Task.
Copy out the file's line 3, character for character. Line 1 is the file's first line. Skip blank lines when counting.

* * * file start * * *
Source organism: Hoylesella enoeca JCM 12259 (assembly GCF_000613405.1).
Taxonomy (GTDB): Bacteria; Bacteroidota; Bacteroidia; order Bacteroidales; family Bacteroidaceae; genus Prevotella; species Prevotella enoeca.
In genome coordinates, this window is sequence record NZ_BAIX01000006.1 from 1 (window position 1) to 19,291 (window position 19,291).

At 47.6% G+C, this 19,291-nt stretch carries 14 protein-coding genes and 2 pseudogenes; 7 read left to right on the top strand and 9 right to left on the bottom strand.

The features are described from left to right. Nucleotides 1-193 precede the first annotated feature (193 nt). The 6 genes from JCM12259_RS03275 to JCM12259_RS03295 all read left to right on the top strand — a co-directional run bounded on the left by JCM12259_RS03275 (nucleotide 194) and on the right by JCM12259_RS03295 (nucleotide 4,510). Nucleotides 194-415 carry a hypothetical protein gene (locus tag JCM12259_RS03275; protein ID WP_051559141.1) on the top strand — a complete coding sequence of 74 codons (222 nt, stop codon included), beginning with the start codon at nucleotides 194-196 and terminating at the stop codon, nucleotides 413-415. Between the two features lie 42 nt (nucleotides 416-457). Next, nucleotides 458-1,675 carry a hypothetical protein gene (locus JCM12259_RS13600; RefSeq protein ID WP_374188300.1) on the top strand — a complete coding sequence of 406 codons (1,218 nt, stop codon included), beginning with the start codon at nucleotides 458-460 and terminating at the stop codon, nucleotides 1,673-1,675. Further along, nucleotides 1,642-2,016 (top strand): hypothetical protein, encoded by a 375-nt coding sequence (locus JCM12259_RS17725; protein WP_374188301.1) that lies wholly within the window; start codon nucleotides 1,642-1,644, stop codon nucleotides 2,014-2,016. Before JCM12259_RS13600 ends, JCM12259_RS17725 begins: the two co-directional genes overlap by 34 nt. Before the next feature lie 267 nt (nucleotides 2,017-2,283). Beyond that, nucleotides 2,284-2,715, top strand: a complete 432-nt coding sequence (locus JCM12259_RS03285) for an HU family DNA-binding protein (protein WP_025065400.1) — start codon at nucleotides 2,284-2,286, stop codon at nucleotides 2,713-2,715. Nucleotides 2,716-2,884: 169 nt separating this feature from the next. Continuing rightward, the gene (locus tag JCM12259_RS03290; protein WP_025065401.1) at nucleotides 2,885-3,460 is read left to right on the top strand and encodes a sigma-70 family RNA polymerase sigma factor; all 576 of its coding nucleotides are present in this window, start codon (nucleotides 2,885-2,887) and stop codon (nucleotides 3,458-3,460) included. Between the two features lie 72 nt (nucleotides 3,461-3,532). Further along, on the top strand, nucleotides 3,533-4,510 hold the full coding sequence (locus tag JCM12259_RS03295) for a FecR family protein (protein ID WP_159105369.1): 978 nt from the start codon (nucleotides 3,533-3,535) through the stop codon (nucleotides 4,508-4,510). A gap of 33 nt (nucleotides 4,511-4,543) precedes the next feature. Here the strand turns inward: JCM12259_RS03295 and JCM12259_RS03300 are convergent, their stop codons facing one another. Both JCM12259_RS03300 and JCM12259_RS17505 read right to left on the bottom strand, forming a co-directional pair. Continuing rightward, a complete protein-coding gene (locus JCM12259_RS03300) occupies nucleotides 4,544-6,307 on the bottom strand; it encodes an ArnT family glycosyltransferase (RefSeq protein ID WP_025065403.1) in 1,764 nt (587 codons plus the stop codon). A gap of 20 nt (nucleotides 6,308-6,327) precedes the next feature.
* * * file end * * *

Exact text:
In genome coordinates, this window is sequence record NZ_BAIX01000006.1 from 1 (window position 1) to 19,291 (window position 19,291).